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Total Mesorectal Excision for Rectal Cancer: The Potential Advantage of Robotic Assistance

deSouza, Ashwin L. M.S.2; Prasad, Leela M. M.D.1,2,3; Marecik, Slawomir J. M.D.1,2,3; Blumetti, Jennifer M.D.2,3; Park, John J. M.D.1,2; Zimmern, Andrea M.D.2; Abcarian, Herand M.D.2,3

doi: 10.1007/DCR.0b013e3181f22f1f
Original Contribution

PURPOSE: The purpose of this study was to analyze the safety, feasibility, and efficacy of the da Vinci S HD robotic system in mesorectal excision for rectal adenocarcinoma, with the aim to identify areas of potential advantage for the robot in this procedure.

METHODS: This study was conducted as a retrospective review of a prospectively maintained database of 44 consecutive cases of robot-assisted mesorectal excision for rectal adenocarcinoma performed between August 2005 and February 2010. Patient demographics, perioperative outcomes, and complications were evaluated and compared with similar published reports and relevant literature.

RESULTS: There were 28 (63.6%) men and 16 (36.4%) women, with a mean age of 63 years. The majority of patients were either overweight or obese and 88.7% of lesions were in the mid or low rectum. We performed 36 low anterior resections (6 intersphincteric) and 8 abdominoperineal resections with a median blood loss of 150 mL (range, 50–1000), a median operative time of 347 minutes (range, 155–510), and a median length of stay of 5 days (range, 3–36). The median lymph node yield was 14 (range, 5–45) and the circumferential resection margin was negative in all patients. We had 1 distal margin positivity (2.7%), 2 anastomotic leaks (5.6%), 1 death (2.7%), and 2 conversions (4.5%) to the open approach. No robot-associated morbidity occurred in this series.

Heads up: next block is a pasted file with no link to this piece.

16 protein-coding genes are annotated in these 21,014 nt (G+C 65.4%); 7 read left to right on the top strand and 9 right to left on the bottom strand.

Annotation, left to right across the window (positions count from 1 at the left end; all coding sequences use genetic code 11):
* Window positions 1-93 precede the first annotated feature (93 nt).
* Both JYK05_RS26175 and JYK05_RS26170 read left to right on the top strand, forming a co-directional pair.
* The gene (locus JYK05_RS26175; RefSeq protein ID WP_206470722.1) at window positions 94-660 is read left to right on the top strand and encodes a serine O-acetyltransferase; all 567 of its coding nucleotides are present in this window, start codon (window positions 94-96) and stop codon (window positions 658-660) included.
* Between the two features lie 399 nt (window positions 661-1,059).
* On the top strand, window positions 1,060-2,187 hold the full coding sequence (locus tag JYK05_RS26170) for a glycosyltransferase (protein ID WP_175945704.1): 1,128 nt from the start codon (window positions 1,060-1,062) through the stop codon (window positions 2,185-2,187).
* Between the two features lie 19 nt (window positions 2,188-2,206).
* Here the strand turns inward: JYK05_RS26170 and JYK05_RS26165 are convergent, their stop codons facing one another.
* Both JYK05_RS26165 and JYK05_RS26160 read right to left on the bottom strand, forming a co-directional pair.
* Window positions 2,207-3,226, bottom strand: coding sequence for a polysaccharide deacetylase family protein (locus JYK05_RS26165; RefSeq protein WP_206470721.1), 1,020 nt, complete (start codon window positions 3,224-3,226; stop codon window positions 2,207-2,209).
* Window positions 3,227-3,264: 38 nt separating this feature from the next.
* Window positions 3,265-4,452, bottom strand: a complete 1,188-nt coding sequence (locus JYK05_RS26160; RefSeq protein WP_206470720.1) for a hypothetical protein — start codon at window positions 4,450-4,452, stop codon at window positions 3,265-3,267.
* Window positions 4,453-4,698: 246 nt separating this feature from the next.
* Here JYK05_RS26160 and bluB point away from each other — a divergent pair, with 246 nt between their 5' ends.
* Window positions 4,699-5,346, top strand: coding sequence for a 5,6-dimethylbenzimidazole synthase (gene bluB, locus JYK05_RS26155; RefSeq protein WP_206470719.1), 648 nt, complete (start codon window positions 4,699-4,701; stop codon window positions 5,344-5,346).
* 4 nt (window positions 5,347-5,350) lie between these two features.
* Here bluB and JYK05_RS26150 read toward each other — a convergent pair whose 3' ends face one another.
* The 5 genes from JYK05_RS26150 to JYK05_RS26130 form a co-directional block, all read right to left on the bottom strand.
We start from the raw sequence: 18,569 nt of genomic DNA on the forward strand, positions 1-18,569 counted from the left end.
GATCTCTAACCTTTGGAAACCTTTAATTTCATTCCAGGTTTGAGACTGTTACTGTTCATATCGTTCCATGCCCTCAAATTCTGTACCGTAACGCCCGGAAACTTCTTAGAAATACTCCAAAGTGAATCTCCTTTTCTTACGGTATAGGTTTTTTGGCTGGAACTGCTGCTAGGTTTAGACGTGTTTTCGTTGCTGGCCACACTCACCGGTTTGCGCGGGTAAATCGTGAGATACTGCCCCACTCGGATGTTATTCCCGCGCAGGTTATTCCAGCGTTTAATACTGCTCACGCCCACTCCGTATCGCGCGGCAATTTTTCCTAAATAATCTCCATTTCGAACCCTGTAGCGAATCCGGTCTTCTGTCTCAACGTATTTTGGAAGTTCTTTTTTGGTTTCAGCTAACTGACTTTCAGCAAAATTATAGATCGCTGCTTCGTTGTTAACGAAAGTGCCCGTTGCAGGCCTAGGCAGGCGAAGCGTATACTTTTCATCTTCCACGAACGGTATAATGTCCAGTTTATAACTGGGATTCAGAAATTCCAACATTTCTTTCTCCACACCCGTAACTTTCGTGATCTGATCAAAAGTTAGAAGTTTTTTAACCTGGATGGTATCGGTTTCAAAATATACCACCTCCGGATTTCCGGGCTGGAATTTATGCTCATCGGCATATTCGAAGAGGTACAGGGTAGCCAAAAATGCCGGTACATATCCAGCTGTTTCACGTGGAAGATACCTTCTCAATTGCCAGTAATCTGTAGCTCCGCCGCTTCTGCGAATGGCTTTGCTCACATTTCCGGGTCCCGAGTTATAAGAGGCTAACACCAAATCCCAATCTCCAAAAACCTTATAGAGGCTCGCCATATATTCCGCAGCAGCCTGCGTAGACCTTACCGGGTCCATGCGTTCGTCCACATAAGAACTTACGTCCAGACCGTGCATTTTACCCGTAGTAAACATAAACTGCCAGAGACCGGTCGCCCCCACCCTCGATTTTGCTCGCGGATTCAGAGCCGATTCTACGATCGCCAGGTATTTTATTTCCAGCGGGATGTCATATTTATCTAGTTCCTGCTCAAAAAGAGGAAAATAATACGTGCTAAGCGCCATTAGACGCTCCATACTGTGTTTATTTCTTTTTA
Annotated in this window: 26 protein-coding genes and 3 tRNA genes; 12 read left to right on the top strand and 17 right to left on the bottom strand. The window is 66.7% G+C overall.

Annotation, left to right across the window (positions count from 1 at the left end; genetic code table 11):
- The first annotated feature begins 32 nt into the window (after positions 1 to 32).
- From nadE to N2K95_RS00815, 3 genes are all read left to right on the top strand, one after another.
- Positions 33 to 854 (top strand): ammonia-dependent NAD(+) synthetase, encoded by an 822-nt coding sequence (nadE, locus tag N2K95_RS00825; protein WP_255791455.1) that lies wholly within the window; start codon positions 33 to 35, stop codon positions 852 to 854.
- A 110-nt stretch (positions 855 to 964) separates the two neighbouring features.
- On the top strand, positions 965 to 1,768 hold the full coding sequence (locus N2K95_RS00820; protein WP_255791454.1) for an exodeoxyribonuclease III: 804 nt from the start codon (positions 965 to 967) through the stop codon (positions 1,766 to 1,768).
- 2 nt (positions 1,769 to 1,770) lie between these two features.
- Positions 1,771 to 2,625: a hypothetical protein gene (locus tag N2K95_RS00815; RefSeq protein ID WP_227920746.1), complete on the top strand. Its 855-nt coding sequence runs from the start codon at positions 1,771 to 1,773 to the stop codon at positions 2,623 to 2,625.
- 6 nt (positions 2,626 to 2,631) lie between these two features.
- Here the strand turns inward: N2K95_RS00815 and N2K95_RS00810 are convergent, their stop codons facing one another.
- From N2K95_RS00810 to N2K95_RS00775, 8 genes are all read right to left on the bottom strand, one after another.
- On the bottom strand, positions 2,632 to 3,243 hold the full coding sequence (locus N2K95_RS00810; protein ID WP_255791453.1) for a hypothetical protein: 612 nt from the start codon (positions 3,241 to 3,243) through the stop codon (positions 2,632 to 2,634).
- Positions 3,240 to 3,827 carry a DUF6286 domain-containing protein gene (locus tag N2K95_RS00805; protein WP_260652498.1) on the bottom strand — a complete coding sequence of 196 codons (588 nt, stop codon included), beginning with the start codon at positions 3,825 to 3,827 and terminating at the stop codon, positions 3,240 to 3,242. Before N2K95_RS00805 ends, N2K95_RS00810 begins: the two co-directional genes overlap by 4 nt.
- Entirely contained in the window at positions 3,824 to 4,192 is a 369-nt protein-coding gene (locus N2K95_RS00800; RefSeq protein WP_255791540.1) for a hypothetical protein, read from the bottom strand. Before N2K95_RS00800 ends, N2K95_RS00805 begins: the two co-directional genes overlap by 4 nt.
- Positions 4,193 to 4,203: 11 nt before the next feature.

CONCLUSIONS: This series compares favorably with similar published reports with regard to the safety and feasibility of robotic assistance in total mesorectal excision for rectal cancer. The lower conversion rates reported for robotic rectal resection compared with laparoscopy require validation in large randomized trials.

1 Center for Robotic Surgery, Advocate Lutheran General Hospital, Park Ridge, Illinois

2 Division of Colon and Rectal Surgery, University of Illinois at Chicago Medical Center, Chicago, Illinois

3 Division of Colon and Rectal Surgery, John H. Stroger Hospital of Cook County, Chicago, Illinois

Financial Disclosures: Dr Prasad received honoraria from Intuitive Surgical, Ethicon, and Covidien and fellowships from Ethicon and Covidien. The remaining authors have no relevant disclosures.

Correspondence: Leela M Prasad, M.D., Chief, Division of Colon and Rectal Surgery/Minimally Invasive and Robotic Colon and Rectal Surgery, Department of Surgery, University of Illinois at Chicago, 840 S Wood St, Suite 518(E) CSB, Chicago, IL 60612. E-mail:

© The ASCRS 2010